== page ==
Noose by Bill James, a pseudonym of James Tucker, (Severn House, 2013) is playing the identity game but with a twist. Under the usual rules, the character under review is based in contemporary times. Because we know the culture, we can understand the process to achieve the particular outcome. But this has changed the timeframe. We’re now back to a twenty year or so period from the 1930s to 1950s in Britain. To the majority of modern readers, this might just as well be science fiction. Readers are transported to a different world and have to begin learning the new behavioral constraints. As I was growing up, we were rebuilding after World War II. I listened to my grandmother telling me what it was like when Queen Victoria was on the throne. As we’ve aged, my generation has been passing on our personal experiences of the bomb damage, food rationing and austerity as it used to be. We’re a link to the past. But when it comes to the 1930s, personal knowledge is not available. It’s all secondhand. That Britain was in a transition phase. The class barriers had been breached and the frustrations of life could more clearly be seen. That was my mother and father’s time. They never seemed to have much to say about the 1930s. Coming back to this novel, the result is a slightly metafictional exploration of the life of one Ian Charteris. We watch forces shape him. We see what might have led the Government to try recruiting him as a spy. It’s a fascinating story, or portrait or life narrative.
We start off in the 1950s. The young woman who may be his sister from the wrong side of the sheets has just ended up in hospital. She’s an actress and he’s a journalist reluctantly invited to extract her story for publication. Perhaps there was a time when ethics formed a part of the journalist’s equipment but, in the early fifties, we’d moved to a time when morality was more flexible and permitted behaviour that focused on generating profits without worrying so much about the means. Hence, the editorial powers see Charteris as their inside track to discover why the “young thing” should have attempted suicide. And even if she didn’t make the attempt, the story can always be written up to imply she’d been unlucky in love and had tried to end it all. Charteris was good at telling stories.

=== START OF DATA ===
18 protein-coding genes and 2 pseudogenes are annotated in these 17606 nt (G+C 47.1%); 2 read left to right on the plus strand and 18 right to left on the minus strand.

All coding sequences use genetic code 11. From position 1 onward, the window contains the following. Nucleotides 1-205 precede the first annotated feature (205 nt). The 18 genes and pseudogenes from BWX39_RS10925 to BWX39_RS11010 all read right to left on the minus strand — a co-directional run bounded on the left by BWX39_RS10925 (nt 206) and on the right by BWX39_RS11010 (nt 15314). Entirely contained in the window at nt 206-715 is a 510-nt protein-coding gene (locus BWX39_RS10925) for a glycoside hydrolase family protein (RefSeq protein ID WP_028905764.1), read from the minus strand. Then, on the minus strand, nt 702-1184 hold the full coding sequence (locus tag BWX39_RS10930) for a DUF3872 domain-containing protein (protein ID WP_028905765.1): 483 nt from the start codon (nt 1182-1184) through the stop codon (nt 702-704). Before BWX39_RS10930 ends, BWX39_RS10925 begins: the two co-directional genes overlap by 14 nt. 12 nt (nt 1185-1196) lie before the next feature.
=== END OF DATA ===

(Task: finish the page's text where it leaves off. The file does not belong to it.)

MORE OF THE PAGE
When he was younger, he’d given evidence in a murder trial. The accused had hung for killing a man in a public air-raid shelter during a bombing run. Journalists often come with emotional baggage. It gives them insights into the troubles of others. It helps build bridges so that trust can be established and confidences exchanged. The storytelling had been learned at his farther’s knee. His father had been a sailor in the 1930s and switched from pleasure craft to the inshore merchant marine when hostilities began. He was a great raconteur even if prone to repeat the same stories. The story of his heroic rescue of Emily Bass had entered the mythology of the family and the area. There was even a special memorial service to mourn the loss of the brave captain who (idiotically) also dived in to try saving the young woman. That was certainly something to remember. A working class hero and a gentleman who couldn’t survive in difficult waters let alone rescue the girl.
I knew men like the captains of the passenger vessels who were racing each other into the harbor. They ran their ships and businesses like unaccountable barons. If anything went wrong, which it often did, they walked away from blame by virtue of their class status. That made men like Charteris Snr. very bitter. They did all the work and carried the can when things did go wrong. That’s why the father was always upset his son had involved himself in the events surrounding the murder. It brought unwanted attention to the family. The fact the boy was only eleven and had yet to perfect his understanding of how the word worked was no excuse. It soured the relationship a little. Later, of course, the son meets the rescued girl again. She’s about forty and tells her side of the story. It explains aspects of his family’s behaviour he’d not fully understood.